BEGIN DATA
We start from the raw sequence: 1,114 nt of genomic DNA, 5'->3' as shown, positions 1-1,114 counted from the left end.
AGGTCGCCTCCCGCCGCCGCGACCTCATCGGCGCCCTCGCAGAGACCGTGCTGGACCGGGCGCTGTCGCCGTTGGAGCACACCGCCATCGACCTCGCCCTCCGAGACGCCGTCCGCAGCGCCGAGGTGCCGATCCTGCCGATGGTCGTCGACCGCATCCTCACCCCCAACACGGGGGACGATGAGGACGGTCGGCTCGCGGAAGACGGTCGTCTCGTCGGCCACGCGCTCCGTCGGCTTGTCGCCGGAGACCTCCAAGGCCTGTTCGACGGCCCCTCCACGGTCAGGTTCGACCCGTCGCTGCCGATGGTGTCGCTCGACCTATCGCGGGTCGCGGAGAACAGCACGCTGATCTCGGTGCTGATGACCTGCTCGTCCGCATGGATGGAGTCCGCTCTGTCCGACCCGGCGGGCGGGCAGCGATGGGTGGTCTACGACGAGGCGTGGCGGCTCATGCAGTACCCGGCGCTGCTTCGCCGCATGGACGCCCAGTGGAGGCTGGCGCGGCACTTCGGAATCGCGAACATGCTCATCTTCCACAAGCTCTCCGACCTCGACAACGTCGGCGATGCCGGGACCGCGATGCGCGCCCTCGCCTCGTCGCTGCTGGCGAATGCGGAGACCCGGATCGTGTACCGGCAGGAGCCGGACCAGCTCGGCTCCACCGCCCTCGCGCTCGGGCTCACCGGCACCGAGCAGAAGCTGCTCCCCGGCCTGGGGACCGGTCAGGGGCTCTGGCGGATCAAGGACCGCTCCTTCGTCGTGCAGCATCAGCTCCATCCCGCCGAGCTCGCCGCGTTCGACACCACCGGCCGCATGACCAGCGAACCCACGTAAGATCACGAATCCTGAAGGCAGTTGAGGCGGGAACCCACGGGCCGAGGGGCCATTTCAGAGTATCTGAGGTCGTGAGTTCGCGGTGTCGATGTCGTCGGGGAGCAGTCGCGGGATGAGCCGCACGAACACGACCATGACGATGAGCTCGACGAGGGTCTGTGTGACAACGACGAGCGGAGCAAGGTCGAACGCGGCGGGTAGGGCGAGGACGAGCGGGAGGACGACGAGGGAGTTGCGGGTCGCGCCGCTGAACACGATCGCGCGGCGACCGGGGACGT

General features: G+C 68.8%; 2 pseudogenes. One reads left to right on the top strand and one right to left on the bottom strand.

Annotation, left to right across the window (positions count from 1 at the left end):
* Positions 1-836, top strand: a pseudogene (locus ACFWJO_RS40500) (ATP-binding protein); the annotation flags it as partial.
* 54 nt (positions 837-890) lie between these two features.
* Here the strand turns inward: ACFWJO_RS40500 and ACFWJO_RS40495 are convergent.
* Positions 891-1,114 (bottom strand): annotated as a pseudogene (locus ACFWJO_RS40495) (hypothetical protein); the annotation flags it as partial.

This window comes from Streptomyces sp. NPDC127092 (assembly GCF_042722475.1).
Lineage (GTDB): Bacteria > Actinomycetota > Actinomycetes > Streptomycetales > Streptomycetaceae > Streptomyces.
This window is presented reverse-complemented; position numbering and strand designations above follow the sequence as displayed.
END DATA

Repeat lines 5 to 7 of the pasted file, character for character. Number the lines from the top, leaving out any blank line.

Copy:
* Positions 1-836, top strand: a pseudogene (locus ACFWJO_RS40500) (ATP-binding protein); the annotation flags it as partial.
* 54 nt (positions 837-890) lie between these two features.
* Here the strand turns inward: ACFWJO_RS40500 and ACFWJO_RS40495 are convergent.